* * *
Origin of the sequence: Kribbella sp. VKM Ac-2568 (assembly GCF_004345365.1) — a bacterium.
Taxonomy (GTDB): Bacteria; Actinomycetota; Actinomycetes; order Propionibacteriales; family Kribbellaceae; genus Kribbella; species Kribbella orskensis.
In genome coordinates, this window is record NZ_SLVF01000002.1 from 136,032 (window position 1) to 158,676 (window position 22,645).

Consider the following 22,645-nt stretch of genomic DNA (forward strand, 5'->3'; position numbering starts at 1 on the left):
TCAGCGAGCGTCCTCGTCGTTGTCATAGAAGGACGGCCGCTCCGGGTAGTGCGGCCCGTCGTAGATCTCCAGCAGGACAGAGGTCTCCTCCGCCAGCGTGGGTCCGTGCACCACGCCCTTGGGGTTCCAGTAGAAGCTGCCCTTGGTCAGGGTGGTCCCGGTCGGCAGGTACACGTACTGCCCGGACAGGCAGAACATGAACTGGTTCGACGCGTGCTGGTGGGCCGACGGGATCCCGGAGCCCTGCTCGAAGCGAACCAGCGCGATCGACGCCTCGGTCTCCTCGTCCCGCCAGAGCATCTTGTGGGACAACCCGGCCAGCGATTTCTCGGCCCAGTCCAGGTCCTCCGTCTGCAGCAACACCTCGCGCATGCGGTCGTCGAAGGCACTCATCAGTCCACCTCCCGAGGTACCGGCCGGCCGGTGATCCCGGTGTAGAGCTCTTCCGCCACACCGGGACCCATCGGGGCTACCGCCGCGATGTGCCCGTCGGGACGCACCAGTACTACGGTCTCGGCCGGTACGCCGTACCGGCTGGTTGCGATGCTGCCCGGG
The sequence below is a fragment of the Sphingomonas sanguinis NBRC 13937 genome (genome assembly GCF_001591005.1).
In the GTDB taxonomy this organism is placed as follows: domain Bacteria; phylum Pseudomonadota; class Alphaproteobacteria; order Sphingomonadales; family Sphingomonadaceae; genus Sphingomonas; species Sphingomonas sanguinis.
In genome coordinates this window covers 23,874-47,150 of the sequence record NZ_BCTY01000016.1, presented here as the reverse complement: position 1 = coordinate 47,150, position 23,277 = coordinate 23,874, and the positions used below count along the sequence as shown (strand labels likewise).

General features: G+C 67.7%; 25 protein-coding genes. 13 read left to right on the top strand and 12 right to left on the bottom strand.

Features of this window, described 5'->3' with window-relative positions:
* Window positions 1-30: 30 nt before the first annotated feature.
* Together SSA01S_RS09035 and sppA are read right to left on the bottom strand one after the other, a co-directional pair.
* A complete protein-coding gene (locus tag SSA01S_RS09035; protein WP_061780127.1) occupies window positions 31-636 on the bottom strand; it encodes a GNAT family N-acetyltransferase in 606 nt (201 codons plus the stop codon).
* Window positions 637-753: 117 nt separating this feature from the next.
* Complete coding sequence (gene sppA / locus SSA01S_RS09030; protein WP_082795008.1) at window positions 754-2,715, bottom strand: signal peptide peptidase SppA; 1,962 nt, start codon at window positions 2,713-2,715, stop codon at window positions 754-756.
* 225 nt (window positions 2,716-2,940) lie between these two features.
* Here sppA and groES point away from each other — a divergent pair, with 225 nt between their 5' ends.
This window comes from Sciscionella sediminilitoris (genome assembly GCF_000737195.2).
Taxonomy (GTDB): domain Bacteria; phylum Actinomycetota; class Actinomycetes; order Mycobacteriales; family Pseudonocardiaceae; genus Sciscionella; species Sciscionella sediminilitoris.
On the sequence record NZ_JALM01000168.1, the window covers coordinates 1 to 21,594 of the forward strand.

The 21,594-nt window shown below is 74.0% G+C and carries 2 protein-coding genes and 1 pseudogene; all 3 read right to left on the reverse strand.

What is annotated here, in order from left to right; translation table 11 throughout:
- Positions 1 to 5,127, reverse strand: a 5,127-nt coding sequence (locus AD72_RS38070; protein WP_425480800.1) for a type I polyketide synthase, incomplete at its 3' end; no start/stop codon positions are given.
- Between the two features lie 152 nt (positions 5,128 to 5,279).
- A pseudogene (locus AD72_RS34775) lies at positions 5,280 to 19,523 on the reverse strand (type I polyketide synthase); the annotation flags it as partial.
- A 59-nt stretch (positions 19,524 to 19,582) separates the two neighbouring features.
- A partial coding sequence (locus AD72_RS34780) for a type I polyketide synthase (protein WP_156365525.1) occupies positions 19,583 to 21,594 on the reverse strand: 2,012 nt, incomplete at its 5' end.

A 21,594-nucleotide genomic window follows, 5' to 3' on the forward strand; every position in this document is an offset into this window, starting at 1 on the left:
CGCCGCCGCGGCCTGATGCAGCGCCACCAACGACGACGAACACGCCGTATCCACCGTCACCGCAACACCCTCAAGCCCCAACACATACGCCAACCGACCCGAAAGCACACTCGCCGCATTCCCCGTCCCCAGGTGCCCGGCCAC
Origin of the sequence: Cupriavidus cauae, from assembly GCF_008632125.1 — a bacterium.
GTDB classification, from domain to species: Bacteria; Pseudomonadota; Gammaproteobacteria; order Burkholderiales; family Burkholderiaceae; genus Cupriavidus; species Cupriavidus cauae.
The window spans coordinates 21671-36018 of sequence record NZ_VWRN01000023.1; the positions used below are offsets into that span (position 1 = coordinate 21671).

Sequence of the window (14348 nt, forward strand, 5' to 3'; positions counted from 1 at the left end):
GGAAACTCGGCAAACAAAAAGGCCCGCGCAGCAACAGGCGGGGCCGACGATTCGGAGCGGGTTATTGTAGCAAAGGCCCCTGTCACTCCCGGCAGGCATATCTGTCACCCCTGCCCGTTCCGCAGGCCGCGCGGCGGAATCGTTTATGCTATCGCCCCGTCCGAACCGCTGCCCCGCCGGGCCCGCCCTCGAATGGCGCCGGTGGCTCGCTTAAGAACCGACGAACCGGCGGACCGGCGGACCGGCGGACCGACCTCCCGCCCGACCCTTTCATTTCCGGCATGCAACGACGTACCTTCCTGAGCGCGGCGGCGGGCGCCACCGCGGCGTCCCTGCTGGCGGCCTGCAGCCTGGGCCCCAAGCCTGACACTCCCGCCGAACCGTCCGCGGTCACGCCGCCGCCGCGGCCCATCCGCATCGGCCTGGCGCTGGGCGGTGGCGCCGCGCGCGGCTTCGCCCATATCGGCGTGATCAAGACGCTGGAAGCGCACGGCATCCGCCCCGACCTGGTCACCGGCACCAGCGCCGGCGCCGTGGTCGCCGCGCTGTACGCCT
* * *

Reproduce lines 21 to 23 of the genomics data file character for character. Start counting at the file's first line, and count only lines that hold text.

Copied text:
The 21,594-nt window shown below is 74.0% G+C and carries 2 protein-coding genes and 1 pseudogene; all 3 read right to left on the reverse strand.

What is annotated here, in order from left to right; translation table 11 throughout:
- Positions 1 to 5,127, reverse strand: a 5,127-nt coding sequence (locus AD72_RS38070; protein WP_425480800.1) for a type I polyketide synthase, incomplete at its 3' end; no start/stop codon positions are given.